Genetic investigations of X-linked intellectual disabilities have implicated the ARX (Aristaless-related homeobox) gene in a wide spectrum of disorders extending from phenotypes characterised by severe neuronal migration defects such as lissencephaly, to mild or moderate forms of mental retardation without apparent brain abnormalities but with associated features of dystonia and epilepsy. Analysis of Arx spatio-temporal localisation profile in mouse revealed expression in telencephalic structures, mainly restricted to populations of GABAergic neurons at all stages of development. Furthermore, studies of the effects of ARX loss of function in humans and animal models revealed varying defects, suggesting multiple roles of this gene during brain development. However, to date, little is known about how ARX functions as a transcription factor and the nature of its targets. To better understand its role, we combined chromatin immunoprecipitation and mRNA expression with microarray analysis and identified a total of 1006 gene promoters bound by Arx in transfected neuroblastoma (N2a) cells and in mouse embryonic brain. Approximately 24% of Arx-bound genes were found to show expression changes following Arx overexpression or knock-down. Several of the Arx target genes we identified are known to be important for a variety of functions in brain development and some of them suggest new functions for Arx. Overall, these results identified multiple new candidate targets for Arx and should help to better understand the pathophysiological mechanisms of intellectual disability and epilepsy associated with ARX mutations.
Infantile spasms are age-specific seizures of infantile epileptic encephalopathies that are usually associated with poor epilepsy and neurodevelopmental outcomes. The current treatments are not always effective and may be associated with significant side effects. Various mechanisms have been proposed as pathogenic for infantile spasms, including cortical or brainstem dysfunction, disruption of normal cortical-subcortical communications, genetic defects, inflammation, stress, developmental abnormalities. Many of these have been recently tested experimentally, resulting into the emergence of several animal models of infantile spasms. The stress theory of spasms yielded the corticotropin releasing hormone (CRH) induced model, which showed the higher proconvulsant potency of CRH in developing rats, although only limbic seizures were observed. Models of acute induction of infantile spasms in rodents include the N-methyl-D-aspartate (NMDA) model of emprosthotonic seizures, the prenatal betamethasone and prenatal stress variants of the NMDA model, and the γ-butyrolactone induced spasms in a Down’s syndrome mouse model. Chronic rodent models of infantile spasms include the tetrodotoxin model and the multiple-hit models in rats, as well as two genetic mouse models of interneuronopathies with infantile spasms due to loss of function of the aristaless X-linked homeobox related gene (ARX). This review discusses the emerging mechanisms for generation of infantile spasms and their associated chronic epileptic and dyscognitive phenotype as well as the recent progress in identifying pathways to better treat this epileptic encephalopathy.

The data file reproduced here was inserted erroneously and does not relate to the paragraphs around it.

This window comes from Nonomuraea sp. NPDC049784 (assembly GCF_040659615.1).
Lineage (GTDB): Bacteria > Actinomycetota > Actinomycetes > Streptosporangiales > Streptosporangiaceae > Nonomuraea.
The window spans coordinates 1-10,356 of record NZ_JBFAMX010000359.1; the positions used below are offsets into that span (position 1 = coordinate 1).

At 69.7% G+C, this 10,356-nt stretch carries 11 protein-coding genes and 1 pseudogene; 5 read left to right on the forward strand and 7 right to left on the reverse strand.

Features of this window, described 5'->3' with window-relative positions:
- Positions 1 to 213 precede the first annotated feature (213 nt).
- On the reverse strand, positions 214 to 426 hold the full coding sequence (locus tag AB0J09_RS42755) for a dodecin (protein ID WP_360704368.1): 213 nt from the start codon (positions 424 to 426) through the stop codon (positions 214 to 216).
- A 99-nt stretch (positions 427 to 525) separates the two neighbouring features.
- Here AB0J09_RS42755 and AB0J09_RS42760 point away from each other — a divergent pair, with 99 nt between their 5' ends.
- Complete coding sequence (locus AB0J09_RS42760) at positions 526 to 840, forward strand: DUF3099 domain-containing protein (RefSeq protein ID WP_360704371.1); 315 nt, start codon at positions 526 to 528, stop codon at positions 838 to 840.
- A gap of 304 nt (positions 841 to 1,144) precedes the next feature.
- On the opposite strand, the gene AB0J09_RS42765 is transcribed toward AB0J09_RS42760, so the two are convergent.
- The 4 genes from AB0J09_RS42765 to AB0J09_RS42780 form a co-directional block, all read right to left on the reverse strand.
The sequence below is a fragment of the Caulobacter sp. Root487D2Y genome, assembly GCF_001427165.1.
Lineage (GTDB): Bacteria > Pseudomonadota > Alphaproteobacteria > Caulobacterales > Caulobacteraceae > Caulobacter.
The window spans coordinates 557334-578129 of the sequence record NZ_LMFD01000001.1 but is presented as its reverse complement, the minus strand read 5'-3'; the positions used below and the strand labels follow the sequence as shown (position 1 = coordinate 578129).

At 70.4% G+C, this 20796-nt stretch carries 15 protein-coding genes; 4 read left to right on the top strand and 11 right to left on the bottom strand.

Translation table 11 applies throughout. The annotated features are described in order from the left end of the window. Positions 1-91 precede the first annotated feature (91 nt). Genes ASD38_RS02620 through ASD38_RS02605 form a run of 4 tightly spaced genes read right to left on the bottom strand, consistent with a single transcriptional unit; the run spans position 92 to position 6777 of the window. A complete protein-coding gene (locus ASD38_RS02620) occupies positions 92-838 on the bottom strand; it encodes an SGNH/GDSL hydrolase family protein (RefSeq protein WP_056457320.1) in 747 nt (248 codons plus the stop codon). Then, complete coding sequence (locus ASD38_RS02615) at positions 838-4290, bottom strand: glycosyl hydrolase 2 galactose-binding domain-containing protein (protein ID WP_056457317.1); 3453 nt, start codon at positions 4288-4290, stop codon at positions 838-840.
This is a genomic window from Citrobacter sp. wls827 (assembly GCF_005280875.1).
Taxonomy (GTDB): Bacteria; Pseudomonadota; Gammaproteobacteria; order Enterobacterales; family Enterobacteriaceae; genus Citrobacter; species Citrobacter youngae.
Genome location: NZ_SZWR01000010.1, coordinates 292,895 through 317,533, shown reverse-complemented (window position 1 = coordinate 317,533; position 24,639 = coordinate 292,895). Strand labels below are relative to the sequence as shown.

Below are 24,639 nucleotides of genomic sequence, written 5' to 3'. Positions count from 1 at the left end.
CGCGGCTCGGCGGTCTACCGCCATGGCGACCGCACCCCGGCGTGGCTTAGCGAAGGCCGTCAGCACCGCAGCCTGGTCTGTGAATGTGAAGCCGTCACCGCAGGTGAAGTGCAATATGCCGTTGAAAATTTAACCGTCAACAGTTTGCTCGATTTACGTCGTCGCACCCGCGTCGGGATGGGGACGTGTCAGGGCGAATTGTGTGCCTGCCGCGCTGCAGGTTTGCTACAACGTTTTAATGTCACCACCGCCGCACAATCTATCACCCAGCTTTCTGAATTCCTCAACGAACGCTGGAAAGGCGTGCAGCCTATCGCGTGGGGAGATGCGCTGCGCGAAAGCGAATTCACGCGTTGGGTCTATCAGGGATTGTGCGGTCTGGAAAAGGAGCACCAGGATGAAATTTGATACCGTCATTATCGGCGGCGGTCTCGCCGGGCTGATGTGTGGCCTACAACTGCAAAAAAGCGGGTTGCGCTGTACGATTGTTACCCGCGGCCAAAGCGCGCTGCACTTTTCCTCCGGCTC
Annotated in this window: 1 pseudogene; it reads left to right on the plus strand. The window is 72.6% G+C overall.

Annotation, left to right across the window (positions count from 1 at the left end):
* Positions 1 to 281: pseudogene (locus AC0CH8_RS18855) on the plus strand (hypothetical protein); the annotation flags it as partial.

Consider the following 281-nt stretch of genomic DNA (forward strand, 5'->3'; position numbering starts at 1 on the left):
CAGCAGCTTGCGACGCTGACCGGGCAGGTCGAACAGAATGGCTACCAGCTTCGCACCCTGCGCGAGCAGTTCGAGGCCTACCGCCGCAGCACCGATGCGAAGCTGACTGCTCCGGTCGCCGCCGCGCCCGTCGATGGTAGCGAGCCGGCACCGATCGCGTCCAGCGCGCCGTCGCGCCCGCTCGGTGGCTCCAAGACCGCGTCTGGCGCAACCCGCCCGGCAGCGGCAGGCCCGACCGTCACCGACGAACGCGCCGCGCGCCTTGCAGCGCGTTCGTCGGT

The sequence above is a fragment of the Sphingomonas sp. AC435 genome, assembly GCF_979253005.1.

Infantile spasms; mTOR; rapamycin; vigabatrin; carisbamate; ACTH; cognitive; ARX; NMDA
Defects in glucagon action can cause hyperplasia of islet α-cells, however, the underlying mechanisms remain largely to be elucidated. Mice homozygous for a glucagon-GFP knock-in allele (Gcggfp/gfp) completely lack proglucagon-derived peptides and exhibit hyperplasia of GFP-positive α-like cells. Expression of the transcription factor, aristaless-related homeobox (ARX), is also increased in the Gcggfp/gfp pancreas. Here, we sought to elucidate the role of ARX in the hyperplasia of α-like cells through analyses of two Arx mutant alleles (ArxP355L/Y and Arx [330insGCG]7/Y) that have different levels of impairment of their function. Expression of Gfp and Arx genes was higher and the size and number of islets increased in the Gcggfp/gfp pancreas compared to and Gcggfp/+ pancreas at 2 weeks of age. In male Gcggfp/gfp mice that are hemizygous for the ArxP355L/Y mutation that results in a protein with a P355L amino acid substitution, expression of Gfp mRNA in the pancreas was comparable to that in control Gcggfp/+Arx+/Y mice. The increases in islet size and number were also reduced in these mice. Immunohistochemical analysis showed that the number of GFP-positive cells was comparable in Gcggfp/gfp ArxP355L/Y and Gcggfp/+Arx+/Y mice. These results indicate that the hyperplasia is reduced by introduction of an Arx mutation. ArxP355L/Y mice appeared to be phenotypically normal; however, Arx [330insGCG]7/Y mice that have a mutant ARX protein with expansion of the polyalanine tract had a reduced body size and shortened life span. The number of GFP positive cells was further reduced in the Gcggfp/gfp Arx [330insGCG]7/Y mice. Taken together, our findings show that the function of ARX is one of the key modifiers for hyperplasia of islet α-like cells in the absence of proglucagon-derived peptides.